It is generally known that when measuring blood pressure, discrimination of Korotkoff's sounds using an automatic sphygmomanometer according to the Riva-Rocci-Korotkoff method is most easily done when the slow release exhaust rate, e.g. the release rate through exhaust valve 1 in FIG. 1, is about 2 to 3 mmHg/sec. However, it is impossible to maintain an optimum exhaust rate under a wide range of pressure conditions because conventional slow release exhaust valves in general have a device such as a plate in which a small exhaust hole is bored which causes a rapid exhaust when the air pressure is high, but a slower exhaust when the air pressure is low, as shown in FIG. 5.
An object of the invention is the provision of an exhaust valve having a configuration which enables it to bleed air at an approximately constant rate of pressure loss per unit time regardless of the air pressure.
An additional object of the invention is the provision of an exhaust valve which is highly resistant to damage due to external shocks caused, for example, by dropping or vibration of the valve.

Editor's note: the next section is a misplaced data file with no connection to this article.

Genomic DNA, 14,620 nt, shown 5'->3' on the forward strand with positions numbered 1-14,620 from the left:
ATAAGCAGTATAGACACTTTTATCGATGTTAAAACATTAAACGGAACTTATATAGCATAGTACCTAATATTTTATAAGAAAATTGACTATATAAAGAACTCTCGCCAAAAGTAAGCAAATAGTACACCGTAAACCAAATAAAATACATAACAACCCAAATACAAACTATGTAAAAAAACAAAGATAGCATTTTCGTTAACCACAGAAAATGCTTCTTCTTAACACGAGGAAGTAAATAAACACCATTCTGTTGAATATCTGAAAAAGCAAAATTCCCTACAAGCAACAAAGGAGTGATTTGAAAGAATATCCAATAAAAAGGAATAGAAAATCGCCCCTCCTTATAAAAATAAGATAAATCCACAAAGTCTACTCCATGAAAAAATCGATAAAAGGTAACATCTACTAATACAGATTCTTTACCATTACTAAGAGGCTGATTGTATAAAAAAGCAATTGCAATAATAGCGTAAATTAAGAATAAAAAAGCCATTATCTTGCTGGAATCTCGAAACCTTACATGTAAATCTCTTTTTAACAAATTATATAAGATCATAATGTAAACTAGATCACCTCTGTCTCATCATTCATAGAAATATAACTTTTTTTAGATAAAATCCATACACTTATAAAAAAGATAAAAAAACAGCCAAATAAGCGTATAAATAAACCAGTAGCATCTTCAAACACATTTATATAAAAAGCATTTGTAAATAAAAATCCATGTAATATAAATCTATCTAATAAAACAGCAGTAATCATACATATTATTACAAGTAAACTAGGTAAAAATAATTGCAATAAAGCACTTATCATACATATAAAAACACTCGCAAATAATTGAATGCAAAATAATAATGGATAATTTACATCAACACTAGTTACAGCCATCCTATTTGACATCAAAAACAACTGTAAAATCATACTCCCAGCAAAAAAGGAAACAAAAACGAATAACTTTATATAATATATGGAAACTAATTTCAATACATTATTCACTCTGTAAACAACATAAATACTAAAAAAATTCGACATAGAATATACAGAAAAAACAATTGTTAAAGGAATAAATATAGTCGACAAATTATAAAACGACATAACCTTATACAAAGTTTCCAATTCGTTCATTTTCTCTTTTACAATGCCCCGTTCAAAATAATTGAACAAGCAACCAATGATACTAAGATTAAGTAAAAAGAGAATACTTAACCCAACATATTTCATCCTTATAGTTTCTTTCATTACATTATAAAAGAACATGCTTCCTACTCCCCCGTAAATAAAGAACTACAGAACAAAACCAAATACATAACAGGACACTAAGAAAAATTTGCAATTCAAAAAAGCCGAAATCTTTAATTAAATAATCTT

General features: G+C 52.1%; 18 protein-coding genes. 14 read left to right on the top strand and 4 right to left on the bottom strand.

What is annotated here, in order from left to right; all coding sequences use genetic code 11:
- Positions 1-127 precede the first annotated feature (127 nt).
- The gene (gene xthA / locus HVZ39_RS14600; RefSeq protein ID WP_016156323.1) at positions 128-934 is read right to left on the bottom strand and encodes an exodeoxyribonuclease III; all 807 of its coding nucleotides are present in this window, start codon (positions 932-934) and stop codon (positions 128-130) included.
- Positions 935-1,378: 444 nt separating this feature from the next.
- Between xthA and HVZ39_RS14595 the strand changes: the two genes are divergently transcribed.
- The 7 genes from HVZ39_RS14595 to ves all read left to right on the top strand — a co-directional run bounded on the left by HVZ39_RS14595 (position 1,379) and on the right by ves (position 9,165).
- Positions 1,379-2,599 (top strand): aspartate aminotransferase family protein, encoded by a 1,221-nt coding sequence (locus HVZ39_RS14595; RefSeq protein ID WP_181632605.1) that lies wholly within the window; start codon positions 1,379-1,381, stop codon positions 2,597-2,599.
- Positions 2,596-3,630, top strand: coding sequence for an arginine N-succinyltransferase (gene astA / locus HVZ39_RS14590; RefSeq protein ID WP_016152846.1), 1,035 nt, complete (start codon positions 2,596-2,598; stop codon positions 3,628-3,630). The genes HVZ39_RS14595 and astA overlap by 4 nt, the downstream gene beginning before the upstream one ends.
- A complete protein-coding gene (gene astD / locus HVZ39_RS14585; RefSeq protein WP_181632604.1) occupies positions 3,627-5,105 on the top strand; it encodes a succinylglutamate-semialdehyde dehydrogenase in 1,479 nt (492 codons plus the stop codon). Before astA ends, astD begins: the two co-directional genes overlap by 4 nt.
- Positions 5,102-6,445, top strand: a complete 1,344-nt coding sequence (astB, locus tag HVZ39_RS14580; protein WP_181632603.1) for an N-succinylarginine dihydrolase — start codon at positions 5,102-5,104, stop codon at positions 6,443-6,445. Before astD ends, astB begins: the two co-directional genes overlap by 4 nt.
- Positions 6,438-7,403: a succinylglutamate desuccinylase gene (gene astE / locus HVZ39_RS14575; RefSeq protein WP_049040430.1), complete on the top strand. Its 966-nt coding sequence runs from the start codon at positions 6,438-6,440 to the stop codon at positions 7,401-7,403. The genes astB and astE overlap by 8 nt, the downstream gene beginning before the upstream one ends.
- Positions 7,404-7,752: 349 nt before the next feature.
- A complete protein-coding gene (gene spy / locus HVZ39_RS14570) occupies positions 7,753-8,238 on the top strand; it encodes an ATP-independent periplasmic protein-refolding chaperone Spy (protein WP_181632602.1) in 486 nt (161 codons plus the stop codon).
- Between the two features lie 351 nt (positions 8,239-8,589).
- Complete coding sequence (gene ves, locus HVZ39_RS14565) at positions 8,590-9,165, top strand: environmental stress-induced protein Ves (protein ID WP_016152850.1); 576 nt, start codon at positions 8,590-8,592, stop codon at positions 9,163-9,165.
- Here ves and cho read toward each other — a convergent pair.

These objects and advantages of the invention and others will be clearly seen from the following description of the invention which is provided in connection with the accompanying drawings.
FIG. 1 is a block diagram of an automatic sphygmomanometer which may employ an exhaust valve of the invention;
FIG. 2 is a cross sectional view of a first embodiment of the invention;
FIG. 3 is a perspective view of a portion of the first embodiment illustrated in FIG. 2;
FIGS. 4(a) and 4(b) are views of another portion of the first embodiment of the invention illustrating its operation;
FIG. 5 is a diagram showing the exhaust characteristic of the valve unit of a conventional exhaust valve;
FIG. 6 is a diagram showing the exhaust characteristic of a valve unit of an exhaust valve constructed in accordance with the teachings of the invention;
FIG. 7 is a horizontal cross sectional view of a second embodiment of the invention;
FIGS. 8(a) and 8(b) are partial plan views of a portion of the second embodiment of the invention illustrating its operation;